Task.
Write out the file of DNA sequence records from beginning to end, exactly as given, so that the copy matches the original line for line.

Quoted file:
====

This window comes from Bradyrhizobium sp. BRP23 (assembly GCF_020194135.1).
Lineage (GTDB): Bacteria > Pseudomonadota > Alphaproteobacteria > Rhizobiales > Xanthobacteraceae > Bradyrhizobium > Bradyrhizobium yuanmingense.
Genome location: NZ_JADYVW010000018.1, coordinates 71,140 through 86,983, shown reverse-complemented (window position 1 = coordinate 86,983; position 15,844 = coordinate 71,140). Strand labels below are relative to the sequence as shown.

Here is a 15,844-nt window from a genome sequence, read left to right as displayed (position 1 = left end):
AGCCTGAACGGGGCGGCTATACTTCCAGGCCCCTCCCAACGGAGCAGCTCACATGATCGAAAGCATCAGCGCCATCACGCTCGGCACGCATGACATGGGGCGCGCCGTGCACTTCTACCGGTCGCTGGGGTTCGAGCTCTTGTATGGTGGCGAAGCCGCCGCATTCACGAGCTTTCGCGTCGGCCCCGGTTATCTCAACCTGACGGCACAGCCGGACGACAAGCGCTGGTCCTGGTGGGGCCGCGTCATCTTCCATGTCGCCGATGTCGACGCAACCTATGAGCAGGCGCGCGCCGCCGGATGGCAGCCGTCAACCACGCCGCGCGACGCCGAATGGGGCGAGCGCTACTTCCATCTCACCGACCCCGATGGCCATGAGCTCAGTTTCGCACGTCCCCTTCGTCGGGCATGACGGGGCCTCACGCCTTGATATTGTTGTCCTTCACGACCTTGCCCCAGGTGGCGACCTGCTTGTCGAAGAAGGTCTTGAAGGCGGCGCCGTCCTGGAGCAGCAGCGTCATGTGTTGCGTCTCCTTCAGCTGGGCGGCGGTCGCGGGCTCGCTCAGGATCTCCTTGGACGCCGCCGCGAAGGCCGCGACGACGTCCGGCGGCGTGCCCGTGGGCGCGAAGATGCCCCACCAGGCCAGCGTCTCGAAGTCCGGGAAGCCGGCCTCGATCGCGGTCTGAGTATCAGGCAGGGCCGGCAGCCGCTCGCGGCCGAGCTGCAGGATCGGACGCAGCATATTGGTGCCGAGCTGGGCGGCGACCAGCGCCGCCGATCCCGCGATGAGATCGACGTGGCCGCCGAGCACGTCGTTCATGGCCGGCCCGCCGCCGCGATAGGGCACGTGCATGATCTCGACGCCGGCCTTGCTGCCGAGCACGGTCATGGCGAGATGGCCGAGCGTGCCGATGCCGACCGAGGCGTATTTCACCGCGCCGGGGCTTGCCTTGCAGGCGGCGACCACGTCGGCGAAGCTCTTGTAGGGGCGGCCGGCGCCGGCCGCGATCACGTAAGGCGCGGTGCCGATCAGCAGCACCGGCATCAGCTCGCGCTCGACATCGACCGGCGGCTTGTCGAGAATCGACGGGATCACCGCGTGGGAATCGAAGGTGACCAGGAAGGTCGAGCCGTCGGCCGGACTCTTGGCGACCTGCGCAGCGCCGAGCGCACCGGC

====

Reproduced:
This window comes from Bradyrhizobium sp. BRP23 (assembly GCF_020194135.1).
Lineage (GTDB): Bacteria > Pseudomonadota > Alphaproteobacteria > Rhizobiales > Xanthobacteraceae > Bradyrhizobium > Bradyrhizobium yuanmingense.
Genome location: NZ_JADYVW010000018.1, coordinates 71,140 through 86,983, shown reverse-complemented (window position 1 = coordinate 86,983; position 15,844 = coordinate 71,140). Strand labels below are relative to the sequence as shown.

Here is a 15,844-nt window from a genome sequence, read left to right as displayed (position 1 = left end):
AGCCTGAACGGGGCGGCTATACTTCCAGGCCCCTCCCAACGGAGCAGCTCACATGATCGAAAGCATCAGCGCCATCACGCTCGGCACGCATGACATGGGGCGCGCCGTGCACTTCTACCGGTCGCTGGGGTTCGAGCTCTTGTATGGTGGCGAAGCCGCCGCATTCACGAGCTTTCGCGTCGGCCCCGGTTATCTCAACCTGACGGCACAGCCGGACGACAAGCGCTGGTCCTGGTGGGGCCGCGTCATCTTCCATGTCGCCGATGTCGACGCAACCTATGAGCAGGCGCGCGCCGCCGGATGGCAGCCGTCAACCACGCCGCGCGACGCCGAATGGGGCGAGCGCTACTTCCATCTCACCGACCCCGATGGCCATGAGCTCAGTTTCGCACGTCCCCTTCGTCGGGCATGACGGGGCCTCACGCCTTGATATTGTTGTCCTTCACGACCTTGCCCCAGGTGGCGACCTGCTTGTCGAAGAAGGTCTTGAAGGCGGCGCCGTCCTGGAGCAGCAGCGTCATGTGTTGCGTCTCCTTCAGCTGGGCGGCGGTCGCGGGCTCGCTCAGGATCTCCTTGGACGCCGCCGCGAAGGCCGCGACGACGTCCGGCGGCGTGCCCGTGGGCGCGAAGATGCCCCACCAGGCCAGCGTCTCGAAGTCCGGGAAGCCGGCCTCGATCGCGGTCTGAGTATCAGGCAGGGCCGGCAGCCGCTCGCGGCCGAGCTGCAGGATCGGACGCAGCATATTGGTGCCGAGCTGGGCGGCGACCAGCGCCGCCGATCCCGCGATGAGATCGACGTGGCCGCCGAGCACGTCGTTCATGGCCGGCCCGCCGCCGCGATAGGGCACGTGCATGATCTCGACGCCGGCCTTGCTGCCGAGCACGGTCATGGCGAGATGGCCGAGCGTGCCGATGCCGACCGAGGCGTATTTCACCGCGCCGGGGCTTGCCTTGCAGGCGGCGACCACGTCGGCGAAGCTCTTGTAGGGGCGGCCGGCGCCGGCCGCGATCACGTAAGGCGCGGTGCCGATCAGCAGCACCGGCATCAGCTCGCGCTCGACATCGACCGGCGGCTTGTCGAGAATCGACGGGATCACCGCGTGGGAATCGAAGGTGACCAGGAAGGTCGAGCCGTCGGCCGGACTCTTGGCGACCTGCGCAGCGCCGAGCGCACCGGC